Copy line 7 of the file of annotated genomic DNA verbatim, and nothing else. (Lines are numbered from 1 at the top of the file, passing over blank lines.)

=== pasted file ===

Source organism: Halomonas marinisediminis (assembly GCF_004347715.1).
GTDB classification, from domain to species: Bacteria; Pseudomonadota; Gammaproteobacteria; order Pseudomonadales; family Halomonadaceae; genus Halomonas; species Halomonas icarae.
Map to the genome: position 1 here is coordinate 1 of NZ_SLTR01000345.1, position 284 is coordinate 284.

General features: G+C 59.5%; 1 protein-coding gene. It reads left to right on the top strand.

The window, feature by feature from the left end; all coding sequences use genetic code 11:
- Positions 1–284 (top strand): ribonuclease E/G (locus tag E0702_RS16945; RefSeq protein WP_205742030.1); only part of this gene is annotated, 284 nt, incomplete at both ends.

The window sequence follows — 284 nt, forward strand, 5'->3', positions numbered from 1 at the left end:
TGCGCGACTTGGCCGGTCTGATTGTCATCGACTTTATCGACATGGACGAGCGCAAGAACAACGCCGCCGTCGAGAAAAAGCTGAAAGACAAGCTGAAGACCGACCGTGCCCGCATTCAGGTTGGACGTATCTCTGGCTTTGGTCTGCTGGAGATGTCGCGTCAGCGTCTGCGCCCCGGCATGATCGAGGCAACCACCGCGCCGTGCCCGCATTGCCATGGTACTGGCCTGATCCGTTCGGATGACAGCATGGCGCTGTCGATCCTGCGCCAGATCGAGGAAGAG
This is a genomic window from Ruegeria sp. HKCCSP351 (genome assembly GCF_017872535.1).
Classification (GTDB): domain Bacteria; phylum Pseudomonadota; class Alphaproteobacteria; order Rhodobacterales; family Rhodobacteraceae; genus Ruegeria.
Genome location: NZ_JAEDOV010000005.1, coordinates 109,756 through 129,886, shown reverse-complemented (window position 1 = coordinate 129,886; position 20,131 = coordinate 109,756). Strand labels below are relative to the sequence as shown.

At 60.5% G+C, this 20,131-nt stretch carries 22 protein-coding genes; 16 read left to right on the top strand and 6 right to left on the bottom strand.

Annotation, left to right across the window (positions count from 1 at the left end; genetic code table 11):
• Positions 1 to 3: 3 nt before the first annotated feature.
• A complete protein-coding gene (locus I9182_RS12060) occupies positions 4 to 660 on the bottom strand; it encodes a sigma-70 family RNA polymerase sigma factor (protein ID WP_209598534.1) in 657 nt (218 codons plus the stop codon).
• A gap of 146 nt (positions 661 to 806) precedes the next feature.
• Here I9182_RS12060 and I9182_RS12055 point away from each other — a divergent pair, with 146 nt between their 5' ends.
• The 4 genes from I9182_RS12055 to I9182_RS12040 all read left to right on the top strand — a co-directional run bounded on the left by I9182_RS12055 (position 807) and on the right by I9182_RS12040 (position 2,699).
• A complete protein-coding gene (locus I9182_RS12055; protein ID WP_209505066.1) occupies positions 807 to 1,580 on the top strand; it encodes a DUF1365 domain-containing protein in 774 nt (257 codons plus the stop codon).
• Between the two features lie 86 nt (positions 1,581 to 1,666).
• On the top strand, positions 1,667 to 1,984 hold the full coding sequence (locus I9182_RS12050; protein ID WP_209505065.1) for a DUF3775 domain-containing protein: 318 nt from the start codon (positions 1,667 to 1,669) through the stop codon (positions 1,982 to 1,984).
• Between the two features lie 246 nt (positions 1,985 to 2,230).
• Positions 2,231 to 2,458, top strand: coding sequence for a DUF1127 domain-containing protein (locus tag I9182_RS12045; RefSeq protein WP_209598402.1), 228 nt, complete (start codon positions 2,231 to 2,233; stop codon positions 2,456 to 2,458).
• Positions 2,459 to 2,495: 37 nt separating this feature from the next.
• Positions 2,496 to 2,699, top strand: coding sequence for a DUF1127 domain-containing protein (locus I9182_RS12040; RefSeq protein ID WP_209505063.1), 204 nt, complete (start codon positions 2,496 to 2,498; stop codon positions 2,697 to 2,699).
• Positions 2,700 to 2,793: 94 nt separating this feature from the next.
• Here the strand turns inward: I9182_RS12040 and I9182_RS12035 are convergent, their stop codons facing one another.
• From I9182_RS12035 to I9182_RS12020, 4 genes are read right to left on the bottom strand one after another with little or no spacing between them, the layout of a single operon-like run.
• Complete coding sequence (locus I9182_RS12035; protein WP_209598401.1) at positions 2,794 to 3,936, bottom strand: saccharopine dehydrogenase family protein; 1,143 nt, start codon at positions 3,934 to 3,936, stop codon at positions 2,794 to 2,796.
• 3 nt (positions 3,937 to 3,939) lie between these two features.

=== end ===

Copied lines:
The window sequence follows — 284 nt, forward strand, 5'->3', positions numbered from 1 at the left end: